Elizabeth: June 1570, 16-30

Pages 269-284

Calendar of State Papers Foreign: Elizabeth, Volume 9, 1569-1571. Originally published by Her Majesty's Stationery Office, London, 1874.

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June 1570, 16-30

June 16. 1007. The Earl of Morton to Cecil.
In behalf of one John Trollop of the county of Durham, whose hap it was to be in the company of the late rebels, and who has fled; begging that he may be put to his fine and so enjoy his poor living.—Edinburgh, 16 June 1570. Signed.
Add. Endd. P. ½.
June 16. 1008. The Earl of Sussex to Cecil.
Received yesternight letters from the Earl of Morton by Archibald Douglas, who brought also certain instructions the copy whereof he encloses; whom he has returned with answer that he cannot without knowledge of the Queen's pleasure give any advice in these matters. Noted three principal things in his instructions; the one that after a governor were appointed the Queen then would have to deal but with one person settled in authority; another, that they thought it would be best allowed of the Queen if they should appoint the Earl of Lennox Regent at the next convention; the third was that if Her Majesty and the Scottish Queen should proceed in a treaty, it was necessary that the King might be a third party, which could not be without a person who might direct by his authority. Douglas often "remembered" that the rest of the King's Council had written to the Earl of Morton that they conceived the Queen had wholly given up the cause, and therefore they must seek other ways for their own surety. To the first Sussex objected that the appointing of a person to the government without the Queen's knowledge might rather induce her to leave them to themselves. The second seemed to depend upon the first, and so he said little to it. To the third he objected that perhaps foreign princes that sought to treat with Her Majesty in these causes would not allow that the Prince should be a third party in treaty. He then asked Douglas what the Lords meant by the words that they must seek other ways for their own surety, seeing that the Queen had promised that she would provide for it, who answered that they might have what they required either at the Scottish Queen's or the French King's hands. Sussex told him that they might have what words they would require, but that he saw no surety in deed but by the Queen of England, whereunto Douglas agreed for his own opinion. In the end he thought it best that at this convention they should write again to the Queen and seek further answer.—Alnwick, 16 June 1570. Signed.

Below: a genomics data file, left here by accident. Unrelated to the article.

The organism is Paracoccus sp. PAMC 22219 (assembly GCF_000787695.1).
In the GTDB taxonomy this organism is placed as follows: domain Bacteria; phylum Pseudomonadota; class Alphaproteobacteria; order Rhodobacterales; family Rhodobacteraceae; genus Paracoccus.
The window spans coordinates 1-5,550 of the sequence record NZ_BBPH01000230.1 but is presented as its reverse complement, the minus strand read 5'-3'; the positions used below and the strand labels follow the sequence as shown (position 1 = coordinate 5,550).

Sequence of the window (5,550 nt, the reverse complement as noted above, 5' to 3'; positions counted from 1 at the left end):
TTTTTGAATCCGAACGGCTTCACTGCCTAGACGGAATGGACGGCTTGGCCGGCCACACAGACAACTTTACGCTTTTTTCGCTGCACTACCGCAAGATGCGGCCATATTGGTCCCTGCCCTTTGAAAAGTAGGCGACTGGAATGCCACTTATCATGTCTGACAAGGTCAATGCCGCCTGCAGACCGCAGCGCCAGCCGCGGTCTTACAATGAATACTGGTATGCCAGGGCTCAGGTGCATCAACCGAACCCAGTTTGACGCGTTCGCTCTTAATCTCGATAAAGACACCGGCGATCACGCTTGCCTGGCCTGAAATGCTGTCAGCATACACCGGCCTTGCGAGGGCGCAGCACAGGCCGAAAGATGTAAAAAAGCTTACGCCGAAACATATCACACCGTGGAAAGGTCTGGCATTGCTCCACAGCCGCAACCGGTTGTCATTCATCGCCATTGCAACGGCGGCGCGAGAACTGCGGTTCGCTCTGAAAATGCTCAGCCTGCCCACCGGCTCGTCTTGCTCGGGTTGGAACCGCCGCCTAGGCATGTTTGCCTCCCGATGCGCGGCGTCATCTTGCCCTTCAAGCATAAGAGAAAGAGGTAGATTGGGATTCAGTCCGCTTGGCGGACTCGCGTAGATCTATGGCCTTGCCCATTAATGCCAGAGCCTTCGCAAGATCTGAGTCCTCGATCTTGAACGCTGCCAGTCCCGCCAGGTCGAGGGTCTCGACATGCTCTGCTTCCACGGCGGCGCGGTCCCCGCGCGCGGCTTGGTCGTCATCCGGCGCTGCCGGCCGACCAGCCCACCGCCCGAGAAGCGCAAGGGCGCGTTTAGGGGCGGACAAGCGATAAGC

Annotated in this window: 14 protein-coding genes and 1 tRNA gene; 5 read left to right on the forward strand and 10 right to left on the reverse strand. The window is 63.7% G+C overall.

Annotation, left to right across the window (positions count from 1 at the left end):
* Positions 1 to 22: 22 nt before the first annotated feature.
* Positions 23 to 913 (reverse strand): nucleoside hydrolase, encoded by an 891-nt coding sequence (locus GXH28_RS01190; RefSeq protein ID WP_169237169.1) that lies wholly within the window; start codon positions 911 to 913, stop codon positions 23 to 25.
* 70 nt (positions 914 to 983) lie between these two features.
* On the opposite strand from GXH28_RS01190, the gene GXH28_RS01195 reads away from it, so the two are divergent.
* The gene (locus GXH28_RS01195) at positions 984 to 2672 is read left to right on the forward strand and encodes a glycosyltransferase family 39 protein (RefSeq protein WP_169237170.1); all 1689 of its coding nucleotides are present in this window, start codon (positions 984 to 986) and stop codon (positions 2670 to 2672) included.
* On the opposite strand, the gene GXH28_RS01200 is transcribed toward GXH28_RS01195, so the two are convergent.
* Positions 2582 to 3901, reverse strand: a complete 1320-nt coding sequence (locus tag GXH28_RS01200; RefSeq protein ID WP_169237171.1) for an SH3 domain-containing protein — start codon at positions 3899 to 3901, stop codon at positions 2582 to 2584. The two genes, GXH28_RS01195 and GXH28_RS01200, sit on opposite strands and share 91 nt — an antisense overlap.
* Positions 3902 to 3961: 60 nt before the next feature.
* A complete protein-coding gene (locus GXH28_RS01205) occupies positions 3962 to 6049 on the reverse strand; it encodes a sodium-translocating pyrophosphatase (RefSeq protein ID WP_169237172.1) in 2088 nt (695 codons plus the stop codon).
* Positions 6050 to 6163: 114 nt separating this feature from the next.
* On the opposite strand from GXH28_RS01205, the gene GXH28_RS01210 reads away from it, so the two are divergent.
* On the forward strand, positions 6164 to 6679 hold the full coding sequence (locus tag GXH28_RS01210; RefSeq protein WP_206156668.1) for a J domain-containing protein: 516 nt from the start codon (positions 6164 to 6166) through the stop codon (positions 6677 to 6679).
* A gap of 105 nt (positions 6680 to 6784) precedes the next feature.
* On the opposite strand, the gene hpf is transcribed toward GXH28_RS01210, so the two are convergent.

Add. Endd. Pp. 2¾.
June. 1009. Instructions for Archibald Douglas.
He is to crave the Earl of Sussex's good advice in the weighty matter concerning the State, as to what government he esteems best and what person he thinks meetest for the room, in whose respect the Queen of England will continue her favour. He is also to desire him to be a suitor to the Queen for a speedy and resolute answer to the matters committed to the Commendator of Dunfermline. He is also to travail with him for money for the payment of their soldiers. Signed: Morton.
Copy. Pp. 2. Enclosure.
June 17. 1010. Advices from Venice.
Account of the Turkish and Christian fleets.
Endd. Ital. Pp. 2.
June 18. 1011. Philip Ludwig, Count Palatine, to the Queen.
Letter of credence for John Wolff who is sent to her with certain requests from his brother, John, Count Palatine.— Neuberg, 18 June 1570. Signed.
Add. Endd. Lat. P. ½.
June 18. 1012. John, Count Palatine, to the Queen.
His father, Count Wolfgang, having left his estates much encumbered with debt, he begs that she will lend him 400,000 crowns.—Neuberg, 18 June 1570. Signed.
Add. Endd. Lat. Pp. 12/3.
June 18. 1013. The Earl of Northumberland to the Lords of the King of Scots' party.
Begs them to stand his good friends for the obtaining of the favour of the Queen of England, and also that he may have some easement and liberty to recruit himself for awhile.— Lochleven, 18 June 1570.
Copy. Endd. P. 2/3.
June 18. 1014. The Earl of Sussex to the Queen.
Will proceed according to her commandment to the cassing of the 1,500 and dividing of the rest to the wardens with all the expedition he may. Thanks her for considering so graciously their service. Has passed his time in viewing the frontiers upon the East and Middle Marches, in which the openness of the air has brought him some better health. Will remain here until the discharge be made. Hears that those of Aberdeen refused to receive the Earl of Huntley and his friends. Her rebels seek passage in every part of Scotland, which argues their little hope of present comfort there, and many of the contrary faction seek friendship with her party, which shows small hope of foreign help. For anything that may be done in Scotland she may hold the helm and guide the ship where she lists.—Alnwick, 18 June 1570. Signed.